J-1 Visa Health Insurance Requirements

If you are coming to the US on a J-1 Visa, you will need to have personal health insurance. Your insurance will also need to meet the J-1 Visa health insurance requirements. This is a breakdown of those insurance requirements found in the regulations, as well as some common problems and what you can do about them.

Coverage Amounts

  1. Dates of Coverage: You must have coverage for the dates listed on your DS-2019 form
  2. Medical Benefits: For each incident or illness, a minimum of $100,000
  3. Repatriation of Remains: $25,000
  4. Medical Evacuation to your home country: $50,000
  5. Deductible: Can be no more than $500
  6. Pre-Existing Conditions: A reasonable waiting period, determined by current industry standards, may be required.
  7. Co-Insurance: You can not be required to pay more than 25% of the cost of covered benefits per accident or illness
  8. Your policy cannot unreasonably exclude coverage for the activities or risks of your program. Note: This does not necessarily mean that it needs to cover accidents while you go skiing during your finance internship. It does mean, that if your program requires you to go skiing, those activities may need to be covered by your policy.

Underwriter Information

This next section looks more complicated, but can generally be summarized as: How financially stable is the insurance company; and how likely is it they will pay your claim(s) if you have any? Only ONE of the following bullet point requirements must be met:

  • Be underwritten by an insurance corporation having one of the following ratings:
    • A.M. Best rating of “A−” or above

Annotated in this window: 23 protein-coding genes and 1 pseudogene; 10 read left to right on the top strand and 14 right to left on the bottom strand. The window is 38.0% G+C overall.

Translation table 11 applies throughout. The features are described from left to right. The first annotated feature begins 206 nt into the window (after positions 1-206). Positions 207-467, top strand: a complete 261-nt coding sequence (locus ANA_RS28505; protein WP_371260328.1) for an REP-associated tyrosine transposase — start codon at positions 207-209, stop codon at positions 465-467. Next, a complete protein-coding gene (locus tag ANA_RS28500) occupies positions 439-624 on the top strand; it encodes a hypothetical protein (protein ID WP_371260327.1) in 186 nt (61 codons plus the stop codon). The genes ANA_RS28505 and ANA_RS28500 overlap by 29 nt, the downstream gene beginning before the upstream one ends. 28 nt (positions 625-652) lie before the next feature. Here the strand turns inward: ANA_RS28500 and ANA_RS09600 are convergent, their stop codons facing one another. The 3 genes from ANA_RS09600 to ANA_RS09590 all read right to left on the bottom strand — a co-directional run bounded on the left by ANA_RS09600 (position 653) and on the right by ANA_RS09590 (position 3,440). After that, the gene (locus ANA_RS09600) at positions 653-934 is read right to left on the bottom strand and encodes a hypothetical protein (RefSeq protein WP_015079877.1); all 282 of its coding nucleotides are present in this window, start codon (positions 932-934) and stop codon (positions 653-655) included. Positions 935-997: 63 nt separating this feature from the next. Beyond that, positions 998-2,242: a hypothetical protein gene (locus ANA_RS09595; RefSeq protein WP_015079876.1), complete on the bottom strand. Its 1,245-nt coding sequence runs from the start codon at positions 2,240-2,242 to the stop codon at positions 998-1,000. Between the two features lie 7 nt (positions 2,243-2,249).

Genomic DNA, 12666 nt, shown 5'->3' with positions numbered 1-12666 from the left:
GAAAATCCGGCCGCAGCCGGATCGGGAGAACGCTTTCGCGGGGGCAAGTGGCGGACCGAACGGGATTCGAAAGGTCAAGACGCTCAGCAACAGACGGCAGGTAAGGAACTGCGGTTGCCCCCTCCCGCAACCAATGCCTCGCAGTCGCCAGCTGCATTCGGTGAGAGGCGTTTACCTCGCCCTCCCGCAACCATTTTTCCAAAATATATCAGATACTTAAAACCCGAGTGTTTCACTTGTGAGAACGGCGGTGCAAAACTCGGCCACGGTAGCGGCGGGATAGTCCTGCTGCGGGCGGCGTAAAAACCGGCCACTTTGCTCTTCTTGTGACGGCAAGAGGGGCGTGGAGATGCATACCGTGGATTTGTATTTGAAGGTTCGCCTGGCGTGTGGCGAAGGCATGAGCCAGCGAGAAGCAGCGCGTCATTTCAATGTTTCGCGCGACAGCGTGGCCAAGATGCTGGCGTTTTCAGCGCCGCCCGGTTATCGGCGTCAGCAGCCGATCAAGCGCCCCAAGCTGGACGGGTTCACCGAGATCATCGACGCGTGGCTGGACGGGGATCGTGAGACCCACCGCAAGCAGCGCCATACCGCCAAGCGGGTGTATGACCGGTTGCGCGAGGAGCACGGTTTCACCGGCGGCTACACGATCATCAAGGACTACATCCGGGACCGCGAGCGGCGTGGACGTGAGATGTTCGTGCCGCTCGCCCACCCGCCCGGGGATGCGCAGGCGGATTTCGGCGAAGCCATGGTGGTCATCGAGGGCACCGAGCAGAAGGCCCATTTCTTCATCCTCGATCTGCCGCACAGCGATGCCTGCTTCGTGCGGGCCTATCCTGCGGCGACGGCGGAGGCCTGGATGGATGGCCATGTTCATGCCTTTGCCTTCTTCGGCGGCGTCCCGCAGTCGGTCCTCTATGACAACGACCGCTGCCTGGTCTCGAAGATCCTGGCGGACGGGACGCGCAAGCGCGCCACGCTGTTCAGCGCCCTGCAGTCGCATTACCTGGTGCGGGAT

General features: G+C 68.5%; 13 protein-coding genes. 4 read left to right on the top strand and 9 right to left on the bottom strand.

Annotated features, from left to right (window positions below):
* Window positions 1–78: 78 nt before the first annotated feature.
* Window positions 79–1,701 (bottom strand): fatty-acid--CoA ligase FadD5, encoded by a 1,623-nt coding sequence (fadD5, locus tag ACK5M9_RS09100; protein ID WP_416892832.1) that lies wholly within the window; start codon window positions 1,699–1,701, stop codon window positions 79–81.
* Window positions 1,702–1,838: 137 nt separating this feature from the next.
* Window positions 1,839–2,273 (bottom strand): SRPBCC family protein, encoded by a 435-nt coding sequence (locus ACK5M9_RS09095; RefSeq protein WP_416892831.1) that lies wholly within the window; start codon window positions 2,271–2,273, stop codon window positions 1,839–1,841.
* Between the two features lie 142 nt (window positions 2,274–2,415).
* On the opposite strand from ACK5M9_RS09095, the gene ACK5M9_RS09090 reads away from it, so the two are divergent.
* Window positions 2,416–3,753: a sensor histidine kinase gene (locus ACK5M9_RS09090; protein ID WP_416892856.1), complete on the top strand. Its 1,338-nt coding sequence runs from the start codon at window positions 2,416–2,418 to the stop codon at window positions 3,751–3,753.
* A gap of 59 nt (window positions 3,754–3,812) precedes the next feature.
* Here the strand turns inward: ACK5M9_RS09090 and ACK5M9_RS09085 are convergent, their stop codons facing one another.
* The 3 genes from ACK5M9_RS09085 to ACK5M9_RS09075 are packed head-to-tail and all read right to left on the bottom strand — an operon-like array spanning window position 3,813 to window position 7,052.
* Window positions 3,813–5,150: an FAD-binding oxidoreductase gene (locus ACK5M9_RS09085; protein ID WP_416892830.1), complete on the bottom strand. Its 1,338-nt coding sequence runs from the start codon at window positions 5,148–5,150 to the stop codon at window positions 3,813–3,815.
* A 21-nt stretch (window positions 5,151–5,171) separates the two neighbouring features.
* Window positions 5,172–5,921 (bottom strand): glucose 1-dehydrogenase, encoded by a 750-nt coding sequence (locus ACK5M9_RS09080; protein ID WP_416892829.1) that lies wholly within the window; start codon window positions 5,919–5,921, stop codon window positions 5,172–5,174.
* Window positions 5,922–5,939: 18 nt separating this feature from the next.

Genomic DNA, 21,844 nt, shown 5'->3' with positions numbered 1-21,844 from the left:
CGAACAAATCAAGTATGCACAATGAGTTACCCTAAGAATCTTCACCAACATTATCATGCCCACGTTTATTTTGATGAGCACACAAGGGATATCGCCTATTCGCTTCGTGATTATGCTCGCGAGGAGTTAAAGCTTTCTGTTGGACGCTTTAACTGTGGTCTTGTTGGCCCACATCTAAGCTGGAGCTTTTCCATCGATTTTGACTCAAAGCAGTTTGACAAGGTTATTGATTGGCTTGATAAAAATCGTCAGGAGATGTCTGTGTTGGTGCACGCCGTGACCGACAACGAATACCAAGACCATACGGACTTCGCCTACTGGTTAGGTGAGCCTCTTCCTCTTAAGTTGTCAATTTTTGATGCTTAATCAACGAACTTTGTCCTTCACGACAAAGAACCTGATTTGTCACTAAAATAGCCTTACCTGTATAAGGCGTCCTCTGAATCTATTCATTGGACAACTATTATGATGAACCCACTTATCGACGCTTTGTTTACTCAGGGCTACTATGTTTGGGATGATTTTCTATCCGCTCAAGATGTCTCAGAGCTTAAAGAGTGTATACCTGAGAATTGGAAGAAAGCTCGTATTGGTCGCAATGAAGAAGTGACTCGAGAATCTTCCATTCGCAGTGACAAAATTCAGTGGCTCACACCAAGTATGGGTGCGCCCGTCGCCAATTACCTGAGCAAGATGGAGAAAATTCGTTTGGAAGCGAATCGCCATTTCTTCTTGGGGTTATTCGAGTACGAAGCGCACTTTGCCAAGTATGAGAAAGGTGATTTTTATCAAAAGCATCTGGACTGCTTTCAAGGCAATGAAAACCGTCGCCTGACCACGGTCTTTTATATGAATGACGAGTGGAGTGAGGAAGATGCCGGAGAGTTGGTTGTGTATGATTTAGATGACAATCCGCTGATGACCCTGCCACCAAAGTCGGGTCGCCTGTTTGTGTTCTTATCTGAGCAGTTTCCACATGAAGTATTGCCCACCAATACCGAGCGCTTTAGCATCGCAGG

• McGraw Hill Financial/Standard & Poor’s Claims-paying Ability rating of “A−” or above
    • Weiss Research, Inc. rating of “B + ” or above
    • Fitch Ratings, Inc. rating of “A−” or above
    • Moody’s Investor Services rating of “A3” or above;
    • Such other rating as the Department of State may from time to time specify
  • Backed by the full faith and credit of your home countries government
These are much less common:
  • Be part of a health benefits program offered on a group basis to employees or enrolled students by a designated sponsor
  • Be offered through or underwritten by a federally qualified Health Maintenance Organization (HMO) or eligible Competitive Medical Plan as determined by the Centers for Medicare and Medicaid Services of the U.S. Department of Health and Human Services

“(e) Federal, state or local government agencies; state colleges and universities; and public community colleges may, if permitted by law, self-insure any or all of the above-required insurance coverage.

(f) At the request of a non-governmental sponsor of an exchange visitor program, and upon a showing that such sponsor has funds readily available and under its control sufficient to meet the requirements of this section, the Department of State may permit the sponsor to self-insure or to accept full financial responsibility for such requirements.

(g) The Department of State may, in its sole discretion, condition its approval of self-insurance or the acceptance of full financial responsibility by the non-governmental sponsor by requiring such sponsor to secure a payment bond in favor of the Department of State guaranteeing the sponsor’s obligations hereunder.

(h) Accompanying spouses and dependents are required to be covered by insurance in the amounts set forth in paragraph (b) of this section. Sponsors must inform exchange visitors of this requirement, in writing, in advance of the exchange visitor’s arrival in the United States.” (Source)

Your sponsor is required to Terminate your J-1 program if you:

  • Willfully fail to maintain adequate insurance coverage for you or your dependents (J-2)
  • Willfully misrepresent your insurance coverage